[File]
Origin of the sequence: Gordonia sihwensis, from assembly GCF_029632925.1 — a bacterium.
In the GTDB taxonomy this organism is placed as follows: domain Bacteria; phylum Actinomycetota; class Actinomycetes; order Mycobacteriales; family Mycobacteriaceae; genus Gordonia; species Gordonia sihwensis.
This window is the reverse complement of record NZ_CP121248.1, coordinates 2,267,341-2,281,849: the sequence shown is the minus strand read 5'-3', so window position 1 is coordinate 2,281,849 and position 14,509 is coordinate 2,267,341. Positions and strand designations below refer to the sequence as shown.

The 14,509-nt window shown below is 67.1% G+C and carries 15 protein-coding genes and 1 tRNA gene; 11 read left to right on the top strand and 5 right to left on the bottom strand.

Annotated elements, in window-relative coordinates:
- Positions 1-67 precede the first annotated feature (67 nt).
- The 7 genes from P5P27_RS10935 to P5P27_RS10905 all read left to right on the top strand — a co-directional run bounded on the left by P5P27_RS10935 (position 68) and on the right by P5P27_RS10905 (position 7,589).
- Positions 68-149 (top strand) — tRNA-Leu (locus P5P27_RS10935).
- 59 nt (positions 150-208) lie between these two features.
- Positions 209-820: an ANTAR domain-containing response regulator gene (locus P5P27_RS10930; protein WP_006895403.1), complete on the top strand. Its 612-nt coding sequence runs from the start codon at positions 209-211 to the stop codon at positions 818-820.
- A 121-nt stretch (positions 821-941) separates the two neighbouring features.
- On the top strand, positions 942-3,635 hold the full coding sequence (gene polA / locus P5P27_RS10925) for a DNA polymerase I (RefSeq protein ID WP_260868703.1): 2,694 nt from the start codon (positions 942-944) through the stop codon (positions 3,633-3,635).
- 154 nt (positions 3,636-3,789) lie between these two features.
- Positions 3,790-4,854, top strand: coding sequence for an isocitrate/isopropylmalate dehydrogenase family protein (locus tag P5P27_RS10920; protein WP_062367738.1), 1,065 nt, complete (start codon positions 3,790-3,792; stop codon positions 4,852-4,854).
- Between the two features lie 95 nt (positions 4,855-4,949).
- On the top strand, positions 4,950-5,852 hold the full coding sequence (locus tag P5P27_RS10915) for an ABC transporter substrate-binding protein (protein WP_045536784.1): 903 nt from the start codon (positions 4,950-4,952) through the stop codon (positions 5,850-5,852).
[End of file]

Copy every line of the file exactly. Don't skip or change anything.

Origin of the sequence: Gordonia sihwensis, from assembly GCF_029632925.1 — a bacterium.
In the GTDB taxonomy this organism is placed as follows: domain Bacteria; phylum Actinomycetota; class Actinomycetes; order Mycobacteriales; family Mycobacteriaceae; genus Gordonia; species Gordonia sihwensis.
This window is the reverse complement of record NZ_CP121248.1, coordinates 2,267,341-2,281,849: the sequence shown is the minus strand read 5'-3', so window position 1 is coordinate 2,281,849 and position 14,509 is coordinate 2,267,341. Positions and strand designations below refer to the sequence as shown.

The 14,509-nt window shown below is 67.1% G+C and carries 15 protein-coding genes and 1 tRNA gene; 11 read left to right on the top strand and 5 right to left on the bottom strand.

Annotated elements, in window-relative coordinates:
- Positions 1-67 precede the first annotated feature (67 nt).
- The 7 genes from P5P27_RS10935 to P5P27_RS10905 all read left to right on the top strand — a co-directional run bounded on the left by P5P27_RS10935 (position 68) and on the right by P5P27_RS10905 (position 7,589).
- Positions 68-149 (top strand) — tRNA-Leu (locus P5P27_RS10935).
- 59 nt (positions 150-208) lie between these two features.
- Positions 209-820: an ANTAR domain-containing response regulator gene (locus P5P27_RS10930; protein WP_006895403.1), complete on the top strand. Its 612-nt coding sequence runs from the start codon at positions 209-211 to the stop codon at positions 818-820.
- A 121-nt stretch (positions 821-941) separates the two neighbouring features.
- On the top strand, positions 942-3,635 hold the full coding sequence (gene polA / locus P5P27_RS10925) for a DNA polymerase I (RefSeq protein ID WP_260868703.1): 2,694 nt from the start codon (positions 942-944) through the stop codon (positions 3,633-3,635).
- 154 nt (positions 3,636-3,789) lie between these two features.
- Positions 3,790-4,854, top strand: coding sequence for an isocitrate/isopropylmalate dehydrogenase family protein (locus tag P5P27_RS10920; protein WP_062367738.1), 1,065 nt, complete (start codon positions 3,790-3,792; stop codon positions 4,852-4,854).
- Between the two features lie 95 nt (positions 4,855-4,949).
- On the top strand, positions 4,950-5,852 hold the full coding sequence (locus tag P5P27_RS10915) for an ABC transporter substrate-binding protein (protein WP_045536784.1): 903 nt from the start codon (positions 4,950-4,952) through the stop codon (positions 5,850-5,852).